The Governor-General on Tuesday morning calls them all in and asks them to submit a membership for a cabinet and to give that list tomorrow. On Wednesday morning the all go back and give the list for a Council of Minsters to serve in the 42nd Parliament. Wednesday afternoon the Speaker asks the Members of Parliament which of these council-designates have their confidence to form the Government of Canada.
There would be only one vote for the Liberals would have a majority with the Conservatives in second and the NDP third. Thursday in the House of Commons the NDP council-designate would be sworn in as a shadow council by the Speaker. On Saturday at Rideau Hall the Conservative council-designate would be sworn in as the Council of Opposition by the Governor-General. Sunday the Liberals sworn in as the Council of Ministers.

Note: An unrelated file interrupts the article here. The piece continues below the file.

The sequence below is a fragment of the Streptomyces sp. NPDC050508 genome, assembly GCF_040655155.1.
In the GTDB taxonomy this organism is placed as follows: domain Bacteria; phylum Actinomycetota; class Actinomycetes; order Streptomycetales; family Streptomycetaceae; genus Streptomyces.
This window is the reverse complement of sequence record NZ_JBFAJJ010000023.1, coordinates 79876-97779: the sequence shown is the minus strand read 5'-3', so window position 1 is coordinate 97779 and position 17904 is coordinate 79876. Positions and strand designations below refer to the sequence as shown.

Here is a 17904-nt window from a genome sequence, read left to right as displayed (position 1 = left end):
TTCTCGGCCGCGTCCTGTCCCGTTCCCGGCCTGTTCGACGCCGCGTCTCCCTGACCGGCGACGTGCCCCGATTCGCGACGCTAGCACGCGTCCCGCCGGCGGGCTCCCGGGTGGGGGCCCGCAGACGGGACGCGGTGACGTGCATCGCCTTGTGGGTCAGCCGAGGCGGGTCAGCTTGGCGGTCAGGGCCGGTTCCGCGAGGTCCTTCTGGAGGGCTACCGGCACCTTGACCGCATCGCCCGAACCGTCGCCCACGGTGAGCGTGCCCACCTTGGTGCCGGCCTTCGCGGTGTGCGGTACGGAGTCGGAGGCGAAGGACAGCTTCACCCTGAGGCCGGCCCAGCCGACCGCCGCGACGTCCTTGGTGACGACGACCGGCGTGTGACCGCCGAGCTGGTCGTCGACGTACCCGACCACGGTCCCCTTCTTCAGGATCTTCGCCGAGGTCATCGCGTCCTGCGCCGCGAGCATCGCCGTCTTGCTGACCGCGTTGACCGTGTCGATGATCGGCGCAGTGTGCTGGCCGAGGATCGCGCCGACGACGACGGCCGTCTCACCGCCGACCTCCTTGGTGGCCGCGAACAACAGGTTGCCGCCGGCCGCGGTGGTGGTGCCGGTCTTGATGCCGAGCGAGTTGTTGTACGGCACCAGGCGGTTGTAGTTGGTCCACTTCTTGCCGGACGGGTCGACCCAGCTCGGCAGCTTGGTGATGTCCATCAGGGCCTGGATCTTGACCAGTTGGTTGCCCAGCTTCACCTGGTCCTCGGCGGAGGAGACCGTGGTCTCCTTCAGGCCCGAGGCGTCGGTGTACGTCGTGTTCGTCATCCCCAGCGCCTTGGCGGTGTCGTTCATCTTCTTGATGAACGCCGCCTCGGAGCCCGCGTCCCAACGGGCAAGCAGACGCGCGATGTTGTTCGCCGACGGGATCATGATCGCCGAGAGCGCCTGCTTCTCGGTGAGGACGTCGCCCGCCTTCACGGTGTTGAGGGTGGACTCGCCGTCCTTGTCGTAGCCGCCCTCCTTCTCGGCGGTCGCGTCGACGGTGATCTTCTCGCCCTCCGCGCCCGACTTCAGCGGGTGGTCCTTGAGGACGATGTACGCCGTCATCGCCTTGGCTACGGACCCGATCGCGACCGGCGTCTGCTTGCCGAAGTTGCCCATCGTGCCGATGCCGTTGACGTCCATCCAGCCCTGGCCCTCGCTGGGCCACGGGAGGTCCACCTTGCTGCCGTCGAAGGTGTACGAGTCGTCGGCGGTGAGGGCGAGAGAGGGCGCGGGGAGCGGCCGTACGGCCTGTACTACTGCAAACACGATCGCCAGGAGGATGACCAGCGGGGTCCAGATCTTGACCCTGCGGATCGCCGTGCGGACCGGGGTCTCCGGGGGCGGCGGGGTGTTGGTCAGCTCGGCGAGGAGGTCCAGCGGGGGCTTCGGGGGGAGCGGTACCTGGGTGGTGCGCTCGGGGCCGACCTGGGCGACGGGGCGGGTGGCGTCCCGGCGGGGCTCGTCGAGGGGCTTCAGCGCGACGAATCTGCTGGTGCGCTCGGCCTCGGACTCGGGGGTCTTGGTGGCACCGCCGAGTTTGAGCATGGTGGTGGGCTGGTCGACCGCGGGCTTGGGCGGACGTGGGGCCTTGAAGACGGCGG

And your done! Even works if all members are independents.
They’re still at it 4 months after the election in September of last year. As posted before this should be the process of Government formation. Substitute the appropriate German office or body, Bundestag / House of Commons, President / Speaker, Chancellor / Prime Minster, Federal President / Governor-General.
- The fourth Monday after the election Parliament reconvenes.
- In the morning the members are sworn in and the election of the Speaker is done.